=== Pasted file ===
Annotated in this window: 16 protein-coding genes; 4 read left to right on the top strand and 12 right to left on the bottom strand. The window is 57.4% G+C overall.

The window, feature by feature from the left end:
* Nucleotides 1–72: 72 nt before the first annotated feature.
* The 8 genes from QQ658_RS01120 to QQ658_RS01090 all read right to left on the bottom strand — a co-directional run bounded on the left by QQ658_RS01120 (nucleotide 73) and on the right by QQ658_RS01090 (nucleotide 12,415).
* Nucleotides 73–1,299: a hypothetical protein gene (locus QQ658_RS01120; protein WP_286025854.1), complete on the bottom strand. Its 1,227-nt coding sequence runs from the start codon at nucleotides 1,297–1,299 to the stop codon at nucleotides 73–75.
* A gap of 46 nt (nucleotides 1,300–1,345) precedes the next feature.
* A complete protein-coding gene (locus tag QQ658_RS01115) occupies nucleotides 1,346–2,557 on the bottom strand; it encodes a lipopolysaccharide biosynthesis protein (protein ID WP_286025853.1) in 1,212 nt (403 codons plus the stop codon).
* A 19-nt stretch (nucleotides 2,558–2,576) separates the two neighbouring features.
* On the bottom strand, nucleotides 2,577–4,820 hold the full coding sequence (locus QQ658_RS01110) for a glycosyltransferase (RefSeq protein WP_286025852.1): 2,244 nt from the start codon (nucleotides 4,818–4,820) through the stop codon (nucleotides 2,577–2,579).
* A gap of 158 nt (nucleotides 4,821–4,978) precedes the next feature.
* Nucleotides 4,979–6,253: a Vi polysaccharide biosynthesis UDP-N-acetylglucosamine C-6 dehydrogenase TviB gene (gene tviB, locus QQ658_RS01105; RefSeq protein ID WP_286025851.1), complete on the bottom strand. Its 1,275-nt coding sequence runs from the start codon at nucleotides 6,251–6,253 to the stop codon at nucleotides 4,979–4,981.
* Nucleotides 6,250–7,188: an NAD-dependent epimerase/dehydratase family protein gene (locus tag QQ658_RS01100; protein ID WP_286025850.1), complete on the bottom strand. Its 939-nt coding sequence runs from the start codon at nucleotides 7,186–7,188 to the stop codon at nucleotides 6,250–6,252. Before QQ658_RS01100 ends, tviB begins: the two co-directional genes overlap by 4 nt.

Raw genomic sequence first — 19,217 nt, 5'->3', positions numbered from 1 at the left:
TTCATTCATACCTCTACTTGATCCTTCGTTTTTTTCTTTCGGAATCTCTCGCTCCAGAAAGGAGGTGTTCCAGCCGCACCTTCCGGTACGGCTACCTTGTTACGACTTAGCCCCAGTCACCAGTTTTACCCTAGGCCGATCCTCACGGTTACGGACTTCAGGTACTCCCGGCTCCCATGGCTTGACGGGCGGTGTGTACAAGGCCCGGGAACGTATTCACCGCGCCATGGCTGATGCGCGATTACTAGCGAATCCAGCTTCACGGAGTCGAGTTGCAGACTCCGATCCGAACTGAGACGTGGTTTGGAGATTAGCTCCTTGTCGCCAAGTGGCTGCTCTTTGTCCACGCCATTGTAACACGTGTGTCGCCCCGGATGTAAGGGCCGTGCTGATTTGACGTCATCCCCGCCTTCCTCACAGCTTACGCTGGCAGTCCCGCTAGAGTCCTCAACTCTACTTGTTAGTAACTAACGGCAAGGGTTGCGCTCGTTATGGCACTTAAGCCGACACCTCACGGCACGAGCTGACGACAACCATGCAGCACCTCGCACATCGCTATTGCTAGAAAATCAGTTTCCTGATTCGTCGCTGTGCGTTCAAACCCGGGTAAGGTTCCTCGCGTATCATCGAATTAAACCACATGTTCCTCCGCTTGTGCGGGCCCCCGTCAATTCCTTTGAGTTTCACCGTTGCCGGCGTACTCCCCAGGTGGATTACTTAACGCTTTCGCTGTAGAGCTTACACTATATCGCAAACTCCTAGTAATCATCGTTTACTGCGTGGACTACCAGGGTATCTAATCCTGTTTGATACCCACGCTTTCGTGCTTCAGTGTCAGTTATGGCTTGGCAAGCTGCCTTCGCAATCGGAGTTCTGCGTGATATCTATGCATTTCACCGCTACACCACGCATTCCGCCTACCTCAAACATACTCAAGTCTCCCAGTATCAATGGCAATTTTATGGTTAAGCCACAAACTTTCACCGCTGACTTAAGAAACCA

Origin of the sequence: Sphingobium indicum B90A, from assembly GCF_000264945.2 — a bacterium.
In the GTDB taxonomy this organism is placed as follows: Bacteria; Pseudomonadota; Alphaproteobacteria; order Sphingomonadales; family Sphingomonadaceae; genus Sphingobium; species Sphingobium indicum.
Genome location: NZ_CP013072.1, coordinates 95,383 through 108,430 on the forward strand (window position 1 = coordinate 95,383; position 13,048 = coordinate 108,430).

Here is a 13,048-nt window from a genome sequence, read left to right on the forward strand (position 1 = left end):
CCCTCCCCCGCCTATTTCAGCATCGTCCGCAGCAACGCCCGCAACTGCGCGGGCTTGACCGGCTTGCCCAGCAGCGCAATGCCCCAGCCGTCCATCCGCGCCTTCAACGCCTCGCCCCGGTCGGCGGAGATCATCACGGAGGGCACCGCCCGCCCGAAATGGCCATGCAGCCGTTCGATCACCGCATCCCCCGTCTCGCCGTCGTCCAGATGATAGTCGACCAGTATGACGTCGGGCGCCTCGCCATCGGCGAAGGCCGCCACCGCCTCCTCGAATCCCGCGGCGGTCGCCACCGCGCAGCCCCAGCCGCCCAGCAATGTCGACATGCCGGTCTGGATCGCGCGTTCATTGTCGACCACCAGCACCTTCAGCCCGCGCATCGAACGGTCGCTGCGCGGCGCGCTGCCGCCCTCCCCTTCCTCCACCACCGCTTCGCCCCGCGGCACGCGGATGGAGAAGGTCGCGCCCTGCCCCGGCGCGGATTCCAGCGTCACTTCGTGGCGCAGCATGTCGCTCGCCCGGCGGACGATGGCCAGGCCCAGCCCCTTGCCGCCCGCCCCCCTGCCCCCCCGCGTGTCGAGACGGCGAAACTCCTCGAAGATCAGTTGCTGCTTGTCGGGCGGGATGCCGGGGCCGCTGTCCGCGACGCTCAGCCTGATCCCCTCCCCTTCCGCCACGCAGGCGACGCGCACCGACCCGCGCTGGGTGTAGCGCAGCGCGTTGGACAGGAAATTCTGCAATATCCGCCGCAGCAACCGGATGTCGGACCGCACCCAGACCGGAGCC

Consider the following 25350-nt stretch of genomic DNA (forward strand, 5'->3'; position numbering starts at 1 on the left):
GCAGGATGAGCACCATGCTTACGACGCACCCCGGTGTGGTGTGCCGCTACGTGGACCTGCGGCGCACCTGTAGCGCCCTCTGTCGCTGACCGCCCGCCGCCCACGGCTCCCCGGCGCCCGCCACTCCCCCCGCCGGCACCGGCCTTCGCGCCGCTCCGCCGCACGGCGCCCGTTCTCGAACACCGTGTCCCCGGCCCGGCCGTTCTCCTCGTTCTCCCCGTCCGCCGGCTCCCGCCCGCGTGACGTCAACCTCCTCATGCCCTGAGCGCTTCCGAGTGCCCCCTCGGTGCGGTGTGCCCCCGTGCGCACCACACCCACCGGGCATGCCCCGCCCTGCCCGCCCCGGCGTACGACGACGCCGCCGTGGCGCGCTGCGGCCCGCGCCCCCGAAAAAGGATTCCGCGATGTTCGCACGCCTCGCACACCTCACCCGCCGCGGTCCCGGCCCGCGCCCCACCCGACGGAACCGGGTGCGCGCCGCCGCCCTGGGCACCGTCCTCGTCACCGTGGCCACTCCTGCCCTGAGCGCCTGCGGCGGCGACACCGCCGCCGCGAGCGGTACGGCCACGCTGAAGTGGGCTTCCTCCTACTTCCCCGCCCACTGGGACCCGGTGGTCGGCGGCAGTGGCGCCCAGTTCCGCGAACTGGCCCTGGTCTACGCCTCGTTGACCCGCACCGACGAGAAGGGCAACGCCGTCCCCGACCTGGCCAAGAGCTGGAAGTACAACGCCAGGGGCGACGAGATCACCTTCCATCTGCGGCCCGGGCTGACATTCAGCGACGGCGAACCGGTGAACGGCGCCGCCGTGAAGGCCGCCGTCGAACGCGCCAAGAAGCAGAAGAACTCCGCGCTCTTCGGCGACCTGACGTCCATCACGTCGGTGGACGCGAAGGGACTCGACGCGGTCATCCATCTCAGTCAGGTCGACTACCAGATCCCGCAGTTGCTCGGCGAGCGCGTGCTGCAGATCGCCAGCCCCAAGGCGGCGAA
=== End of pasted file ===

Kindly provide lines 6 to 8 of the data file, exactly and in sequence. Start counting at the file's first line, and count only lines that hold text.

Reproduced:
* A gap of 46 nt (nucleotides 1,300–1,345) precedes the next feature.
* A complete protein-coding gene (locus tag QQ658_RS01115) occupies nucleotides 1,346–2,557 on the bottom strand; it encodes a lipopolysaccharide biosynthesis protein (protein ID WP_286025853.1) in 1,212 nt (403 codons plus the stop codon).
* A 19-nt stretch (nucleotides 2,558–2,576) separates the two neighbouring features.